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12 Jan 2021 | Press releases

Global Landscapes Forum community urges seven ways to harness the power of landscapes to safeguard biodiversity

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Kathmandu, Nepal, 12 January: As the world comes to terms with the effects of global environmental change on zoonotic disease risks and the links between biodiversity and habitat loss, global pandemics such as COVID-19, and climate change, the Global Landscapes Forum (GLF) community, of which ICIMOD is a Charter member, is issuing a powerful prescription for averting these crises, with seven recommendations to harness the power of landscapes to safeguard biodiversity.

A new document by the GLF and Youth in Landscapes Initiative (YIL), One World, One Health: recommendations for harnessing the power of landscapes, confronts such realities as the mass extinction that could see up to a million species disappear from the earth in the coming decades. It outlines seven immediate steps:

These are some recommendations from the report One World, One Health, which is being released today. These solutions and potent pathways grew out of the GLF Biodiversity Digital Conference 2020 “One World, One Health” (28-29 October 2020), which reached 35 million people on social media.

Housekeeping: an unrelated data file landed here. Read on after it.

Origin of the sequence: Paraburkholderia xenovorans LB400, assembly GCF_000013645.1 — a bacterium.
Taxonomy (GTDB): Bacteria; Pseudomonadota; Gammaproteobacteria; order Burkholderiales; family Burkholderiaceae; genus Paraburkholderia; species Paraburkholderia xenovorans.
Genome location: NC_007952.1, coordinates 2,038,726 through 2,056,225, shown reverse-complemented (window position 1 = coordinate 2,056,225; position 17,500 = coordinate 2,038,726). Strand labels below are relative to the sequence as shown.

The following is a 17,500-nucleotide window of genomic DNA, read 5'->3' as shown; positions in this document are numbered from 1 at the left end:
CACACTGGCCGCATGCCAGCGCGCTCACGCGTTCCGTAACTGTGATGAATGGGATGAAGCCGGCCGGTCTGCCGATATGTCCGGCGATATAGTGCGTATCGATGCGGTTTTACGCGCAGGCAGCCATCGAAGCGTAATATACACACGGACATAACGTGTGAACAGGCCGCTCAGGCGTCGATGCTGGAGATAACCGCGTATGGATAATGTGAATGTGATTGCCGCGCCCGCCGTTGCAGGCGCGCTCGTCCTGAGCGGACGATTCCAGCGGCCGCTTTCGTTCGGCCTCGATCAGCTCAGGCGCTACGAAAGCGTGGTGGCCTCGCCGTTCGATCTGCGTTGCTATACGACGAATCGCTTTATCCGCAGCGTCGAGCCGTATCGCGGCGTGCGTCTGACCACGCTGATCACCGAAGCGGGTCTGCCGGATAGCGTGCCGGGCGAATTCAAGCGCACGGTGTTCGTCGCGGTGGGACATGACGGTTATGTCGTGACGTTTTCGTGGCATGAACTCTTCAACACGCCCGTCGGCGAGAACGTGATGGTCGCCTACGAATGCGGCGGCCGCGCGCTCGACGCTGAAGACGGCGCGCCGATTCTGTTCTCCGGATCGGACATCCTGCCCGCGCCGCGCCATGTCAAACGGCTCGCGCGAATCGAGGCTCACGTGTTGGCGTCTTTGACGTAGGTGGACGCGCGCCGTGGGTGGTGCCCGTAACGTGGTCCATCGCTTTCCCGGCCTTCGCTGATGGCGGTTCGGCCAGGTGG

ICIMOD hosted a session at the One World, One Health conference to highlight the links between biodiversity, landscapes, culture, and health in a post-COVID “new normal”. Speakers from Bhutan, China, India, Nepal, and Pakistan participated in the session to address critical questions related to biodiversity conservation and sustainable development in the Hindu Kush Himalaya (HKH).

This report by GLF builds on ICIMOD’s session at the GLF Biodiversity Conference and included the HKH Call to Action as part of the recommendations.

“The HKH is facing rapid population growth, unsustainable development, migration and climate change, with COVID-19 further compounding these challenges,” said Pema Gyamtsho, Director General of ICIMOD at the GLF Biodiversity Conference last year.

The GLF community is reminding the world it can afford to invest in conserving biodiversity by re-focusing its subsidies. In 2012, the CBD estimated that it would require between US$ 150-440 billion annually to achieve its Aichi Targets. Currently, governments spend upwards of US$ 500 billion on environmentally harmful subsidies.

The recommendations contribute to the work around the post-2020 Global Biodiversity Framework, which is to be adopted by the United Nations Convention on Biological Diversity (CBD) this year. It will also contribute to the United Nations Decade on Ecosystem Restoration (2021-2030) and play a significant role in promoting solutions regarding sustainable use and conservation of our planet’s biodiversity.

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